Making Cider the Traditional Way 2017-02-08T17:54:31+00:00

Dunkertons Cider have been making traditional organic cider and perry drinks for over 35 years. The process begins with the careful selection of the finest traditional cider apple and perry pear varieties. 

At Dunkertons, making cider and perry the traditional way always begins with the fruit we select.

The varieties of cider apples and perry pears we use have been chosen for their unique characteristics. As soon as the apples and pears are ripe, which in some years has been as early as September, the fruit is harvested and delivered to our cider mill for pressing.

Straight after harvesting the fruit is washed, milled to a pulp, and then pressed in a belt press. The juice is pumped to shining stainless steel vats for a slow fermentation which creates more interesting flavours. Sometimes it can be late May before ciders are ready for racking off. Tasting and blending carries on throughout the year.

Our drinks are made from traditional varieties of apples and pears, chosen each Autumn for their particular characteristics. As soon as apples are ripe, which in some years has been as early as September, they are delivered to the Mill in Pembridge or harvested from our very own organic orchards.

The fruit is washed, milled to a pulp and then pressed in a belt press. The juice is pumped to shining stainless steel vats for fermentation. A long slow fermentation leads to more interesting flavours, so it can be late May before ciders are ready for racking off. Tasting and blending carries on throughout the year.

Bottling of the cider and perry takes place at our mill. Some cider is pumped across to wooden barrels displayed in our shop where you are welcome to taste our award winning drinks before buying.

Bottling of the cider and perry takes place on the premises and some of the cider cider is pumped across to wooden barrels in the converted 16th century barn where you will find our shop and can taste our products.

There are many different varieties of cider apples. We tend to use the following for flavour:

Sweet Coppin to produce a sweet taste

Stoke Red for a bittersharp taste

Dabinett to produce a bittersweet taste

Foxwhelp to give a sharp taste

There are many different varieties of cider apples. We tend to use the following for flavour:

Sweet Coppin to produce a sweet taste

Stoke Red for a bittersharp taste

Dabinett to produce a bittersweet taste

Foxwhelp to give a sharp taste

There are many different traditonal varieties of cider apples and perry pears and we have perfected the art of using those with the best flavours to produce our drinks; 

Sweet Coppin is an old Devon variety of tree and it produces apples that makes a sweet juice of a vintage quality.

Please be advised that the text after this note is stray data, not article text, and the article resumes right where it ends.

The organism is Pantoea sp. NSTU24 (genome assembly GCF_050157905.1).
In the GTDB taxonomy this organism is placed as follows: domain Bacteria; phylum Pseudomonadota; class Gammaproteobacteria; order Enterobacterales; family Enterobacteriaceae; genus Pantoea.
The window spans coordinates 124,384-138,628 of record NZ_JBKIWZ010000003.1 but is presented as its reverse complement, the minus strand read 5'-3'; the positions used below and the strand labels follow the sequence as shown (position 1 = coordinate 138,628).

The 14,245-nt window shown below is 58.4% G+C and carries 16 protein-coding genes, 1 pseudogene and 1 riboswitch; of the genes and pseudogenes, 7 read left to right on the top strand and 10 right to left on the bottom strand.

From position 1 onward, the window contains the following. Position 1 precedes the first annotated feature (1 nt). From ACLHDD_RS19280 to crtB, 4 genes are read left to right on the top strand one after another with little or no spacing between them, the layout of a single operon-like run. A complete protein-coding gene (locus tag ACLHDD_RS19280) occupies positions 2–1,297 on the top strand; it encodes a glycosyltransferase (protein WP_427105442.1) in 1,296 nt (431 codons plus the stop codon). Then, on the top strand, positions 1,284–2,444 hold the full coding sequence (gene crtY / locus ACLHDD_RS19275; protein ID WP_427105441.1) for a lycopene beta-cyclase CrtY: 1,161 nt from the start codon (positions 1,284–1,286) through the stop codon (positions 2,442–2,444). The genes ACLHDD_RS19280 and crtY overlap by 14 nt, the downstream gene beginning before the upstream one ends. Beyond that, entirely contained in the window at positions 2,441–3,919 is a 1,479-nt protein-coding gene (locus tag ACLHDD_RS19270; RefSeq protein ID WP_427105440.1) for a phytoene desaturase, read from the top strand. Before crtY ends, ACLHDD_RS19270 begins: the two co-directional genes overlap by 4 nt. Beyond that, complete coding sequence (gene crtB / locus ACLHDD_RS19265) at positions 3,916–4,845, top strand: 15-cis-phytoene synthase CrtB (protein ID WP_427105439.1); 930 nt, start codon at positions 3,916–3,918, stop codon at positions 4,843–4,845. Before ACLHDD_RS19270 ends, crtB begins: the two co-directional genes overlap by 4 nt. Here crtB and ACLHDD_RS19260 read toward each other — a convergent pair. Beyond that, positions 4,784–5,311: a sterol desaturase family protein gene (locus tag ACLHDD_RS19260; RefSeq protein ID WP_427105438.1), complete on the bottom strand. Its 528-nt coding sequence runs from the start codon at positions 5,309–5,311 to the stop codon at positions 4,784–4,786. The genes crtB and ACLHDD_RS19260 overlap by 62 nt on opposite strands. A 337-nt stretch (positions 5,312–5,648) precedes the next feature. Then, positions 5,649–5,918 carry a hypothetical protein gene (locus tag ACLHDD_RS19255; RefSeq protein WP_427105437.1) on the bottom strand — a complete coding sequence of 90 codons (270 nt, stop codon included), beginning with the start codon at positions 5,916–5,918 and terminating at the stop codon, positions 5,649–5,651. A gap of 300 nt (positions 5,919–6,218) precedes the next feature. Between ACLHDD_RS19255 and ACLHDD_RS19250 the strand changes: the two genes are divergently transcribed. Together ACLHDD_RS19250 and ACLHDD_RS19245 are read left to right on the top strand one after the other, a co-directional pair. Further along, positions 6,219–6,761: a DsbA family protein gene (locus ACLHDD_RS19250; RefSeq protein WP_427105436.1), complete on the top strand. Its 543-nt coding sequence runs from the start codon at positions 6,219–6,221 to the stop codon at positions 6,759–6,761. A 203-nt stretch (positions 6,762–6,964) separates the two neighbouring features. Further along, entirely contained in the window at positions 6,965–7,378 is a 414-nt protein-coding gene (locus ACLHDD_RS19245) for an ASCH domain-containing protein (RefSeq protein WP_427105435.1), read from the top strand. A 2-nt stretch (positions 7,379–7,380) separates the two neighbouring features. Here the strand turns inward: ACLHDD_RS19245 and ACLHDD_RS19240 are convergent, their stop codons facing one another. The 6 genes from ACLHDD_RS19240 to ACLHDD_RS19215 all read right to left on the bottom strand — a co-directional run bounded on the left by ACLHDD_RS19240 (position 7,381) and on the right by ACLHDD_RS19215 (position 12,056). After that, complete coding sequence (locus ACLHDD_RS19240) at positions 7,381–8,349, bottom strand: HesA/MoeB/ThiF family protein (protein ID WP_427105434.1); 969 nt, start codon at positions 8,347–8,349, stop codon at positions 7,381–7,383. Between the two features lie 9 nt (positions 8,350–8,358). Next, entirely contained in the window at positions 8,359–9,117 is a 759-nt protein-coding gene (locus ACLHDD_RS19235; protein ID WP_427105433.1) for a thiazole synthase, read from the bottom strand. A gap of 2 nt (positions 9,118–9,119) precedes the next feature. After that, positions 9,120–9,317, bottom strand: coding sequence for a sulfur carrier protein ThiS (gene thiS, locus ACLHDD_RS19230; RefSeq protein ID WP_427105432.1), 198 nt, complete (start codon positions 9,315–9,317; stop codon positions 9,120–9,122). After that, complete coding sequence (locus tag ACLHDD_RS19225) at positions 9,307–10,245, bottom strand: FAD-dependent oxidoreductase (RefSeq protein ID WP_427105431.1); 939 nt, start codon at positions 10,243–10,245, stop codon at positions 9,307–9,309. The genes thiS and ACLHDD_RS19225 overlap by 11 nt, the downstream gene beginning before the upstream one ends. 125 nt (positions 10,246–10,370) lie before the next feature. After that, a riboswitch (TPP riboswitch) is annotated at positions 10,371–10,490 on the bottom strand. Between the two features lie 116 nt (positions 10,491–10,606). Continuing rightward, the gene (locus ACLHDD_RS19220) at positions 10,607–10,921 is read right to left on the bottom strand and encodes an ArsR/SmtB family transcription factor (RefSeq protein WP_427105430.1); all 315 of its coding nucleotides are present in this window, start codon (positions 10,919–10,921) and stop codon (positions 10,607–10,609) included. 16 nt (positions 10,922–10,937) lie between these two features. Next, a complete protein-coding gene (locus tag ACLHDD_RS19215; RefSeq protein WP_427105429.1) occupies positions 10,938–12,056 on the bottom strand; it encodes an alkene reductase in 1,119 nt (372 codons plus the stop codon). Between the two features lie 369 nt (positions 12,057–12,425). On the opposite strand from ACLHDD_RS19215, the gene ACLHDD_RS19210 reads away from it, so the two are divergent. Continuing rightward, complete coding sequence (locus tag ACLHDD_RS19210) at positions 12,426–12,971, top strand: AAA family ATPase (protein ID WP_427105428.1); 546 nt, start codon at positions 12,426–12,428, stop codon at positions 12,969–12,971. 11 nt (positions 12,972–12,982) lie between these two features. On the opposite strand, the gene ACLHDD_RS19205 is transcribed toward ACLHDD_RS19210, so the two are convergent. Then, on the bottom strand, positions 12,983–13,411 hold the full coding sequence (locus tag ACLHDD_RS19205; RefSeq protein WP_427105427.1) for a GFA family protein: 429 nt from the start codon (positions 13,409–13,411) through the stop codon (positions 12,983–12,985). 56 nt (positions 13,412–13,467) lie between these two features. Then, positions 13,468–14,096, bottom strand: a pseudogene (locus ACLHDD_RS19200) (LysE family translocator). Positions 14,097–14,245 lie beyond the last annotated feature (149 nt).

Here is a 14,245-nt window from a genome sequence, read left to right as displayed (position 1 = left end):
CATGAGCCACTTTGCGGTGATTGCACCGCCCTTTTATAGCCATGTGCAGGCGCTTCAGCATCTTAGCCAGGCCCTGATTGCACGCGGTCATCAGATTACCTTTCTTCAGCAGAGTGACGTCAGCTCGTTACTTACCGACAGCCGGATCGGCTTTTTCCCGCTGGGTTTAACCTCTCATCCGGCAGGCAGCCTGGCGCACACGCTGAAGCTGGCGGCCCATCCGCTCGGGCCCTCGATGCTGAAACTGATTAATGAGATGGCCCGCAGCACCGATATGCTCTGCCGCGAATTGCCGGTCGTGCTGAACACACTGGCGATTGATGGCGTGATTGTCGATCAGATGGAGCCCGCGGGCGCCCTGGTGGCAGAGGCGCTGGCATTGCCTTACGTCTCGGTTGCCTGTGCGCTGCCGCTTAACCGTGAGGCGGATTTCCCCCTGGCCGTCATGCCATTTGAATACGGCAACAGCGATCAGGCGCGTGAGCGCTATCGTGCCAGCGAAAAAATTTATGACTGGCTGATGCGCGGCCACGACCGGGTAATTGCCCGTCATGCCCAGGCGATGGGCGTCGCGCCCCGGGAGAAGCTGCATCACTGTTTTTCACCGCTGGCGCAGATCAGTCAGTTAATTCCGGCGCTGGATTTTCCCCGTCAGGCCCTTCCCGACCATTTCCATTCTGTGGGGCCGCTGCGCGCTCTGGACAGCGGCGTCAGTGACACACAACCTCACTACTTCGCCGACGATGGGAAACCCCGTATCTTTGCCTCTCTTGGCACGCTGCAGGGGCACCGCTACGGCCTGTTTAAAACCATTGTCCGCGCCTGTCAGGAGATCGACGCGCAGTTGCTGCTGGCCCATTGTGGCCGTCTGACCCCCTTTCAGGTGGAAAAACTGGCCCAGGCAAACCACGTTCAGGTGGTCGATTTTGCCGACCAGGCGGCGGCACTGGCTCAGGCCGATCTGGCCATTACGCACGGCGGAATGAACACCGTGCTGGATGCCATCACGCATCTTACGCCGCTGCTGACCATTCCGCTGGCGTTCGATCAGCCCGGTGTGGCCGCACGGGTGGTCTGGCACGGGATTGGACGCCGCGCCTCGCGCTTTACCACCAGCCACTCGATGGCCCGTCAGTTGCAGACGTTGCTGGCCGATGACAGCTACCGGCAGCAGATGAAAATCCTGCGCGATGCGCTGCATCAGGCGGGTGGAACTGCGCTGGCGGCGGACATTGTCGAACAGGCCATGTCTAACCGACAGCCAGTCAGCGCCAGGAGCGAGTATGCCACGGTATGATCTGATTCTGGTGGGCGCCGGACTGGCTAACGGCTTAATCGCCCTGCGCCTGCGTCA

Dabinett is a classic English cider apple variety which produces a “bittersweet” tasting juice.

Stoke Red is another clasic English cider variety originally from Somerset producing a high-quality bittersharp juice.

Foxwhelp is thought to originate from the Herefordshire/Gloucestershire border and creates a cider with a bittersharp taste and a great aroma. 

We also frequently use Breakwells Seedling cider apples for their fresh and aromatic flavour, the Knotted Kernel is sweeter and more tannic; the Court Royal is delicate and fragrant; and the Yarlington Mill is full bodied with plenty of availability. In some cases it is possible for us to use up to another 30 varieties in our cider making. 

In addition to those apples named above we frequently use Breakwells Seedling for their fresh and aromatic flavour, the Knotted Kernel is sweeter and more tannic; the Court Royal is delicate and fragrant; and the Yarlington Mill is full bodied with plenty of availability. It is possible for us to use up to another 30 varieties as well in the process.

Perry is particularly difficult to make as the pears need to be pressed as soon as they are blown off the trees in the autumn winds or fall from high branches in later frosts. Great care has to be taken after fermentation in racking off the juice from the lees to produce a bright, delicate and aromatic Perry. Dunkertons only ever use traditional perry pear varieties like Moorcroft, Thorn, Merrylegs and Brandy.

Perry is particularly difficult to make as the pears need to be pressed as soon as they are blown off in the autumn winds or fall from high branches in later frosts. Great care has to be taken after fermentation in racking off the juice from the lees to produce a bright, delicate and aromatic Perry. Dunkertons use pear varieties like Moorcroft, Thorn, Merrylegs and Brandy.

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August 17th, 2017|Comments Off on In memory of Ivor Dunkerton “We’re deep into flavour here. Our ciders really taste of apples.”

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Latest News

In memory of Ivor Dunkerton “We’re deep into flavour here. Our ciders really taste of apples.”

August 17th, 2017|Comments Off on In memory of Ivor Dunkerton “We’re deep into flavour here. Our ciders really taste of apples.”

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